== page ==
In This Satire, Old Plagues Are New Again

In The Plague Master General (a bubonic comedy), Blue Hour Theatre Group puts a different spin on a familiar topic. It runs through April 27 at West of Lenin. 


It’s a bit funny to think about how a comedy about the plague might’ve played to a pre-global pandemic crowd. Would the distance from our experience heighten the comedy, or would it just seem too unrelatable to our modern age?

Obviously, that’s a purely academic question. Blue Hour Theatre’s new tragicomedy, The Plague Master General (a bubonic comedy), is clearly — at least in large part — a commentary on the COVID-19 response and how to keep on living (and laughing) between moments of horror and absurdity. In a sometimes-jarring blend of slapstick and sorrow, the show’s indefatigable ensemble (six actors, in a multitude of roles) grounds the over-the-top elements with real pathos. 

Back in the mid-1300s (ish), Lord Alfonso Aguiar Lobato de Braga (Jillian Faulk) — Alfie, to his friends — has a brand-new sash, a bunch of shiny medals, and a problem: the young nobleman, with no particular qualifications, has been tasked by his benefactor, the Baron (Jeremy Radick), with curing a plague that’s sweeping through their unnamed medieval town. Alfie, game but clueless, runs up against scientific ignorance, religious restrictions, and the indifference of the moneyed class as he bumbles about in search of a cure. He eventually teams up with Dr. Botter (Annie St John), a doctor whose gender forces her to the edges of society, despite the fact that she seems to be the only person who might be able to help him. But can two people really cure a plague?

There are laughs to be had, for sure, from writer-director Greg LoProto. There’s more than a whiff of British comedy classics like the sketches of Monty Python or Rowan Atkinson’s Blackadder series in this show’s DNA. The cast, in particular the main duo of Faulk and St John, definitely bring the laughs. Faulk brings a quiet, controlled humor to the straight-man Alfie, balancing his cluelessness with a genuine concern for carrying out his impossible task, while St John’s Dr. Botter is an appealing mix of resolve and twinkle-in-her-eye rebelliousness as she bucks against the ignorance of the era. There’s a sort of madcap energy to the two in earlier scenes that the actors seamlessly transition into genuine affection by the play’s end; it’s the heart of the second act, and both actors nail it.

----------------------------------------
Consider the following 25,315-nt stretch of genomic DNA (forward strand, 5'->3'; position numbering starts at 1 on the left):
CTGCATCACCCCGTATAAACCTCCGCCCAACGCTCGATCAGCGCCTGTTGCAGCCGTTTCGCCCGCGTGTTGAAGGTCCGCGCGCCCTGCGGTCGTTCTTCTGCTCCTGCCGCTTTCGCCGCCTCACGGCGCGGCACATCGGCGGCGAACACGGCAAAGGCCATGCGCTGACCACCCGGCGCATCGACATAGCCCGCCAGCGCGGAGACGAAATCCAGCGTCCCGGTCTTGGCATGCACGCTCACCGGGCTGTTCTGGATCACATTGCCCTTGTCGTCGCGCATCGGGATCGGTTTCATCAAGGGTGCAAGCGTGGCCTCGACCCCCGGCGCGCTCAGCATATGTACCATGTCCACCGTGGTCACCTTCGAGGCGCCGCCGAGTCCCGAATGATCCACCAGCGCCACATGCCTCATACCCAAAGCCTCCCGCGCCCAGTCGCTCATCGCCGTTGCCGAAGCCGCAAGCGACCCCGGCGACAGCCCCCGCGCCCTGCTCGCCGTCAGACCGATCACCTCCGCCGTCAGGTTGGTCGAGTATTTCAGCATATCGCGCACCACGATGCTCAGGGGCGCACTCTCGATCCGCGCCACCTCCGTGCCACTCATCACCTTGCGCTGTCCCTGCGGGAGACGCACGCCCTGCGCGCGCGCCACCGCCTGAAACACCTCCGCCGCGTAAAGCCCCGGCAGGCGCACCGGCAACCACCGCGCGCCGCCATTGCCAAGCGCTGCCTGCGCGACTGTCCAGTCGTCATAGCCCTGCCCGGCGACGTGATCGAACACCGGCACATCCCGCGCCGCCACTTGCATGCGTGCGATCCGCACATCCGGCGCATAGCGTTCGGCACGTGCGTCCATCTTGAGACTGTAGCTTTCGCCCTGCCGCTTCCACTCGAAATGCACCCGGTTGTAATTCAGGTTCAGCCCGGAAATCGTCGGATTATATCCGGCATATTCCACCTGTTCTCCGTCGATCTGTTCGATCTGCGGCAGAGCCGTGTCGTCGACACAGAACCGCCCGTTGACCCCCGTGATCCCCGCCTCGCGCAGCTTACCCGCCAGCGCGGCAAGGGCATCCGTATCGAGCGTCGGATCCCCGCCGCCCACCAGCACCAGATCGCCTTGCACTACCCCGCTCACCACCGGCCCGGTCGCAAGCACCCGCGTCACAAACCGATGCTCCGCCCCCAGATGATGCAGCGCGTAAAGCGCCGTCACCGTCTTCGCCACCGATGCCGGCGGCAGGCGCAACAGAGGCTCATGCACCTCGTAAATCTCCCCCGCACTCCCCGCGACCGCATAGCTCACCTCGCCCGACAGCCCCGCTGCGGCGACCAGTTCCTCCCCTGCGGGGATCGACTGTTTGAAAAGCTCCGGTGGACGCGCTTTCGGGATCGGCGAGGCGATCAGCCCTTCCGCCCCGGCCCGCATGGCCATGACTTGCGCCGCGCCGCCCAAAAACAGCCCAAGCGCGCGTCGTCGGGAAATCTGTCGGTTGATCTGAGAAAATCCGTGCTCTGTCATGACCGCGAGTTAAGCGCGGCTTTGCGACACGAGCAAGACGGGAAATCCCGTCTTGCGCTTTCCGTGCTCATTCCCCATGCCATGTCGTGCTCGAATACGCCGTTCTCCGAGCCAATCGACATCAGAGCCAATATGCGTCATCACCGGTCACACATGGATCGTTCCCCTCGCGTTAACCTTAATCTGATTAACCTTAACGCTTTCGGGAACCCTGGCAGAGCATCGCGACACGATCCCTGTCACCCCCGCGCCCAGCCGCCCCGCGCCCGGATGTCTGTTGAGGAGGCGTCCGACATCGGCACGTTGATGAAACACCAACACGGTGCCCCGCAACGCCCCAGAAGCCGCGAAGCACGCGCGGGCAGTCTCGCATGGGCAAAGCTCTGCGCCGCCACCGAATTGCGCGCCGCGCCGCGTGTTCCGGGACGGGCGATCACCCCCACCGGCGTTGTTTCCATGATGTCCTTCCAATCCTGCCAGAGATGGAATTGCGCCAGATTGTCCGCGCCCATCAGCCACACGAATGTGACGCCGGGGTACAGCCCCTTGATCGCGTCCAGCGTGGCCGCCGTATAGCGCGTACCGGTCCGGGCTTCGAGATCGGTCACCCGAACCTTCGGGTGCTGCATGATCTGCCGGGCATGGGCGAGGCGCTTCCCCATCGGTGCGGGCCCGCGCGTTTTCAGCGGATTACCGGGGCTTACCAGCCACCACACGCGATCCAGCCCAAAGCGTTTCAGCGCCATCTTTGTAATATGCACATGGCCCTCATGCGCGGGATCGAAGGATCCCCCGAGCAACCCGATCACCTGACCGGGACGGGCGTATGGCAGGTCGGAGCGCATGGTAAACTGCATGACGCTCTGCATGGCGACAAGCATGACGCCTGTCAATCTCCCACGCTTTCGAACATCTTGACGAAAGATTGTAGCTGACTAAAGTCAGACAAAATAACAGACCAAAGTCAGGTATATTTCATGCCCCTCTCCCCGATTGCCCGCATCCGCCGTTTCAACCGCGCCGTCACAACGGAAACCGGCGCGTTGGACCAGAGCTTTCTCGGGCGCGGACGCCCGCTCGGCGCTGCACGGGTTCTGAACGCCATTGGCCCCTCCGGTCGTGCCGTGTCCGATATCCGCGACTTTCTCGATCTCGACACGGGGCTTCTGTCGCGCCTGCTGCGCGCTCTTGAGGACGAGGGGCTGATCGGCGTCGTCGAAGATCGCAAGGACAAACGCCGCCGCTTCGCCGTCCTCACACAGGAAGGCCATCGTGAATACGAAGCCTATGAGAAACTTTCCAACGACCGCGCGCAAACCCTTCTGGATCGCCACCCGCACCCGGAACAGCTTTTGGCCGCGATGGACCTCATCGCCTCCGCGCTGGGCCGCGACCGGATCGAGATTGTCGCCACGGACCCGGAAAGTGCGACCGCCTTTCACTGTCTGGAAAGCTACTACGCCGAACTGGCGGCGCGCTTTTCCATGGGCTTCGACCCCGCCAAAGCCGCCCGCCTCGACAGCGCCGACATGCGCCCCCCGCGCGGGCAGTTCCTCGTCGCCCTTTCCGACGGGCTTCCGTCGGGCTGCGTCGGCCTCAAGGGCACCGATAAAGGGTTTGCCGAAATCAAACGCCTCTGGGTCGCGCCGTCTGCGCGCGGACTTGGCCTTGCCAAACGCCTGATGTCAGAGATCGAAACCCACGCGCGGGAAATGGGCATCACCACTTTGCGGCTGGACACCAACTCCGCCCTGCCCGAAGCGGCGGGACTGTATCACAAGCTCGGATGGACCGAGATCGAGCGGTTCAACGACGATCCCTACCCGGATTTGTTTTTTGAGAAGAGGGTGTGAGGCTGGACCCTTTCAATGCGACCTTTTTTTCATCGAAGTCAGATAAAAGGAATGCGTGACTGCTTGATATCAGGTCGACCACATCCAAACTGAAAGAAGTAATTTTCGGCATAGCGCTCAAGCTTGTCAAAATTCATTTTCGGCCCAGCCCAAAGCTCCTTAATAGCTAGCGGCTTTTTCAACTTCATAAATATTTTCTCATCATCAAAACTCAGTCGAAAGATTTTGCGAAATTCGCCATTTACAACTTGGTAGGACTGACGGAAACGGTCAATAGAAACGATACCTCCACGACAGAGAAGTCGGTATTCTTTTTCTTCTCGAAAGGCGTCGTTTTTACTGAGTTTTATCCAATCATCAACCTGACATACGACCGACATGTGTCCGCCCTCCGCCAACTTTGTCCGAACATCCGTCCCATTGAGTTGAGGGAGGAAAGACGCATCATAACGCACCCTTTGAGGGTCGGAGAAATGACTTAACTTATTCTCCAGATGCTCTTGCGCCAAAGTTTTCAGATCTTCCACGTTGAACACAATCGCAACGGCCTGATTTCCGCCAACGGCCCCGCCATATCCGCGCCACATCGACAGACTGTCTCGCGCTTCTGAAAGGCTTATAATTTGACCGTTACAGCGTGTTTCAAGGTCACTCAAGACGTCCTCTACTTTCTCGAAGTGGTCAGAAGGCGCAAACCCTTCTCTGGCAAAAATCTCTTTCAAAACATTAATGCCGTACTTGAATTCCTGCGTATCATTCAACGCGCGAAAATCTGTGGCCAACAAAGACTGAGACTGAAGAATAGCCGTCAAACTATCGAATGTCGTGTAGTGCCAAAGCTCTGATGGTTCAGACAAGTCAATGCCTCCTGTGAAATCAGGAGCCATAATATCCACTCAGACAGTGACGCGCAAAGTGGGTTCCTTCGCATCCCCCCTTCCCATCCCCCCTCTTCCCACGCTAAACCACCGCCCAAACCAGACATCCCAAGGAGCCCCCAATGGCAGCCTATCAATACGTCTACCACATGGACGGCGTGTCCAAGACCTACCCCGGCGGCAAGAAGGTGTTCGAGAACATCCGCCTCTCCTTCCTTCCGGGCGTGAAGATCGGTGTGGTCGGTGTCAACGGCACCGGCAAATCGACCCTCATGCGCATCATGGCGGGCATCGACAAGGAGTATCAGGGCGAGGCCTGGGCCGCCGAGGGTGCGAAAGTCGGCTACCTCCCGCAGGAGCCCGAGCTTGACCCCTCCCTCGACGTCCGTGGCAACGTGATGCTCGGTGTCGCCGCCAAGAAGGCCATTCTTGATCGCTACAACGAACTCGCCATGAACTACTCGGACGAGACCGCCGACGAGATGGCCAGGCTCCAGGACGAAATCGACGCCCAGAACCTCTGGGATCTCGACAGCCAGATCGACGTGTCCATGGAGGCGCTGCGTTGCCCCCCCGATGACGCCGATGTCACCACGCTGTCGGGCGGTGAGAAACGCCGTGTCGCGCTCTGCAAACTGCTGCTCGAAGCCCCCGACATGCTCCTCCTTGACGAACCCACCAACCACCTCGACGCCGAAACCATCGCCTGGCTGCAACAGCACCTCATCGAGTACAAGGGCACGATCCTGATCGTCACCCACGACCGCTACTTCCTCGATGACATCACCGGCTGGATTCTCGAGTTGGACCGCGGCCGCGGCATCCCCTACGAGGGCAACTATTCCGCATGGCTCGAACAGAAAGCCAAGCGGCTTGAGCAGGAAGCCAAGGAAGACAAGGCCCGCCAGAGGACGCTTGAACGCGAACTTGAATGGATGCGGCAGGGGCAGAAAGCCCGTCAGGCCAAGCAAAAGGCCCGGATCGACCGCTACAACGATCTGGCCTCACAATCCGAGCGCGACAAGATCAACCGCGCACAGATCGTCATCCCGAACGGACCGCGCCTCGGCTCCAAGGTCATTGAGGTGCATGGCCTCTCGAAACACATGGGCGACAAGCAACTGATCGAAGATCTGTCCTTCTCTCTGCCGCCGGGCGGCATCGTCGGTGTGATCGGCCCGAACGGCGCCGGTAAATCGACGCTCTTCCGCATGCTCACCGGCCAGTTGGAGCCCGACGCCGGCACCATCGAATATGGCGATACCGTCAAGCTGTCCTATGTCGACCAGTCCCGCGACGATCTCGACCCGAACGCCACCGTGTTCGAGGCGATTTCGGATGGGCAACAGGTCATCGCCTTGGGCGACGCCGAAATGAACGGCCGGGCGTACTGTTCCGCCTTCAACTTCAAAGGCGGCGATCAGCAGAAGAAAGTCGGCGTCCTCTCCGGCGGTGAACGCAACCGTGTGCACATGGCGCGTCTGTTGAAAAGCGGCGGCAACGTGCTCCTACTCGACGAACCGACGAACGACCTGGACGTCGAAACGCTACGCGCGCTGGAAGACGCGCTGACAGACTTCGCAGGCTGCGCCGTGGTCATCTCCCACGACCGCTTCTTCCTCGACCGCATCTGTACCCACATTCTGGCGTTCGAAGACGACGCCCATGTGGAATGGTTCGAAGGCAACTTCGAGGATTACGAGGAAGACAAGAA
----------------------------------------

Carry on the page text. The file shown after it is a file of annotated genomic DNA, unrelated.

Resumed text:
Radick’s Baron is an amusing fop, but he has more room to show off his comedy chops as Alfie’s charming but pragmatic bestie Sir Donald, or as a dying but still cheerful townswoman. Rounding out the cast are Ellen Dessler Smith, whose Teutonic Baroness is the real power behind the throne; Sara Schweid, in a deliciously vicious turn as Father Lacey, who reads like Severus Snape without the warmth; and Brian Brooks as the cheerfully indifferent Irish priest Father O’Frahgle. Apart from Faulk, each actor plays between three and six characters, making the production feel surprisingly expansive. 

West of Lenin’s theatre space (as configured for this production at least) is, essentially, theatre in the rectangle: a long, thin performance space flanked by the audience. This does occasionally make the actors’ blocking challenging, though LoProto’s direction keeps the action kinetic enough to mostly overcome the issue; and lighting design (by Chris Ertel) is effective in helping direct the audience’s attention. 

While the show’s first act is played more for laughs, the second act takes a darker turn, and your mileage may vary as to whether the play completely makes it through the hairpin turn from broad comedy into tragedy. LoProto himself acknowledges in his director’s note that he “meant to write a comedy, yet here we are,” and the play does end (no spoilers for a 14th-century plague outbreak) on a pretty bleak note. Still, it’s an amusing satire on a horrifyingly relevant historical event, from a cast that’s small but mighty. 

The Plague Master General from Blue Hour Theatre Group runs through 4/27 at West of Lenin in Fremont. Tickets $25 suggested (pay-what-you-choose available for all), hereAccessibility notes: restrooms are gender-neutral, single-stall; theatre and common areas are wheelchair accessible.

Run time: 2 hours 10 minutes with intermission 

Jill Farrington Sweeney is a Texas ex-pat getting to know the Seattle-area arts scene, and is perpetually on the hunt for good Mexican food. Her writing has appeared on TheaterJones, Onstage NTX, and NWTheatre.